Barrow tithe map schedule 1837
This transcription of the Tithe Map Schedule for Barrow in Cheshire was originally transcribed by Katherine C. SYNGE and typed/indexed by L A Muriel. Further details are as follows:
Mrs.Vera CHAPMAN writing about her study of West Cheshire Villages says:-
"Barrow has a particularly interesting set of field-names, and field shapes.
They are one of a group of Townships in West Cheshire where the Open Field System
decayed slowly and most have lasted into much later times than has hitherto been
A great-grand-daughter of George OKELL of Barrow Hall in the Tithe Map, remembered
the Number of the OKELL Quillet in the Town Meadow
The following are some of the Field Names that perpetuate this Open Field Cultivation
the numbers in brackets refer to those shown on the Tithe Maps:-
LOONT - is an open strip in a former Open Field of Mediaeval times or earlier e.g.
Barrow Hill Loont (441)
Long Loonts (454) now softened to "Long Looms" on which Council House stand.
DOWL - e.g. Little Dowl (3E4)
FLATT - e.g. Marsh Flatt (4E5)
Flatt Croft (588)
Iron Flatt (669)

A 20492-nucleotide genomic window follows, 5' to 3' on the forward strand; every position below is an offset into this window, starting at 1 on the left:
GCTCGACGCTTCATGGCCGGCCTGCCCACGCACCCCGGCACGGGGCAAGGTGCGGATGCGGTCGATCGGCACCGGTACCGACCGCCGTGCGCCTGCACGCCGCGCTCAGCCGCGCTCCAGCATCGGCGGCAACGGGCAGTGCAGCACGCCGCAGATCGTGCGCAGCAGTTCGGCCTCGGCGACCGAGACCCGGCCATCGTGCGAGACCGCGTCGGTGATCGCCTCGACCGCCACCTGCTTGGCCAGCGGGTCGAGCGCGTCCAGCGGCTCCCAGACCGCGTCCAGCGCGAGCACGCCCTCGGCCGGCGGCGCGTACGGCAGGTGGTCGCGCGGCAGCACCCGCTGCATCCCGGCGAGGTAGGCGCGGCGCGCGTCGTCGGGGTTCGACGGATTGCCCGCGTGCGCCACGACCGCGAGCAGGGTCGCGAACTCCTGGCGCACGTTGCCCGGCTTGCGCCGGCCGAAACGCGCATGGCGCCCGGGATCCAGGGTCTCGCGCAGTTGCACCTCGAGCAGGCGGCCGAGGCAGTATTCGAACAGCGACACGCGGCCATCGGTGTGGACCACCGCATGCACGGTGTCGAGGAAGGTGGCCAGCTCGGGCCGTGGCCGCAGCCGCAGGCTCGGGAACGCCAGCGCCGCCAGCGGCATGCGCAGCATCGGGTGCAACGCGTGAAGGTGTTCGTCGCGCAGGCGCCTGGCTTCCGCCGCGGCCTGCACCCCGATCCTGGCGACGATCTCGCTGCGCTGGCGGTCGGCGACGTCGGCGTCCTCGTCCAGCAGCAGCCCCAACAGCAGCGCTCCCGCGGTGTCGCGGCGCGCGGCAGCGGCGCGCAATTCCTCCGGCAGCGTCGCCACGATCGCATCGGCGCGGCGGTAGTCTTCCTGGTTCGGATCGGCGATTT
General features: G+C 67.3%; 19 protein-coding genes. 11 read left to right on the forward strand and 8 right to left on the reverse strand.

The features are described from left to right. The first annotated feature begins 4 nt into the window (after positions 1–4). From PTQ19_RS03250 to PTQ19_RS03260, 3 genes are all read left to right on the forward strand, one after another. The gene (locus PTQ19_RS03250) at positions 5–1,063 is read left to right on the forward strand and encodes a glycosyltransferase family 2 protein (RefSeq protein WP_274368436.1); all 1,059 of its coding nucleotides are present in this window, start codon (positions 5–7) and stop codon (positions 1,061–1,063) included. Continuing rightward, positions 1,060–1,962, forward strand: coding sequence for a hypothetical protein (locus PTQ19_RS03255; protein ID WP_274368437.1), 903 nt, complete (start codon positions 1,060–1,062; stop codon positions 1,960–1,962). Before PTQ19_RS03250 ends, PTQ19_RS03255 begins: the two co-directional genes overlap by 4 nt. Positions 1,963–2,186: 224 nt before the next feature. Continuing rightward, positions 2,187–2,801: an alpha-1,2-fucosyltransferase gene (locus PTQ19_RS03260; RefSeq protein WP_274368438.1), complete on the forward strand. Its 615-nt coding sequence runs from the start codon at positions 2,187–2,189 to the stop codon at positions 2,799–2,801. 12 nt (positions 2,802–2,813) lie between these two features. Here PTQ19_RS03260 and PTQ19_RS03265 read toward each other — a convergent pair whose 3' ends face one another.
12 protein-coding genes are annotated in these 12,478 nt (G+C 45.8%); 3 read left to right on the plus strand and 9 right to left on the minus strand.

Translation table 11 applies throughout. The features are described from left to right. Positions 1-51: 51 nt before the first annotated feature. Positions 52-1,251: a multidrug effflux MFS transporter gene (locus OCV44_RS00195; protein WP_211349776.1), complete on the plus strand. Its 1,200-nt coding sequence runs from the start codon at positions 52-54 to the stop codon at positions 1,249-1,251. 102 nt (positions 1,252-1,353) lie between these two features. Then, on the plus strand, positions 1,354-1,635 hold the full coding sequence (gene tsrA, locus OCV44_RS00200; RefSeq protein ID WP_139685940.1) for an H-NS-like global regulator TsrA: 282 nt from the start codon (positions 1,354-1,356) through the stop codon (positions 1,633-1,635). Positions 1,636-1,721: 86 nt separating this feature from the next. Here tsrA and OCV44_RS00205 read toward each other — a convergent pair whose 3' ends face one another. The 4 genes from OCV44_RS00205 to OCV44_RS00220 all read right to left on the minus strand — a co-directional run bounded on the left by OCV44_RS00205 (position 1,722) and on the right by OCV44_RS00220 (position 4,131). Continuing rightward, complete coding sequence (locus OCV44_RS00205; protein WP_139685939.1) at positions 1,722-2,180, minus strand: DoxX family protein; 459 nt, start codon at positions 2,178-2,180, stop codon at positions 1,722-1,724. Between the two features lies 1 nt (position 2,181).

Flatt Cheese (125) etc.
BUTT - is described as Setting up the ridge & the 7 rounds of ploughing
e.g. Nine Butts (336) commerates gthe number of Butts enclosed to make up
Flax Butts (463) etc.
REANS - (Re-aris) are described today as bring the hollws berween Butt strips, said to
be for drainage sometimes, but in places may mark open strip cultivation
Wheat Reans (468) etc.
INTAKE - CLOSE - INCLOSURE In which these names occur on Barrow Hill, next to the
strip shaped fields, they indicate small fields eclosed from once
larger Open Field. (438) (460) (437) (422) (640) etc.
Other interesting names of Known Meanings
RIDDING - (O.E. Hryding) neans a Clearing or a cleared land, a name common in
Cheshire which was mostly thick woodland.
Fields now bearing the name "Ridding" were historically late in being cleared
and the name distinguished them as new land compared to the older
cultivated fields. Grow Riddind (85), Pool Ridding (206) etc.
INGOT or PINFOLD - (O.E.Pundfald) was an enclosure for strayed or distrained beasts
and were once a feature of every village, The Tithe Map shows 3 Pingots
1. Great Barrow (542) now the new Churchyard
2. Little Barrow in two portions (105 & 112) each once called "Part of Pingot"
3. A small Pingot on Broomhill Hill (416)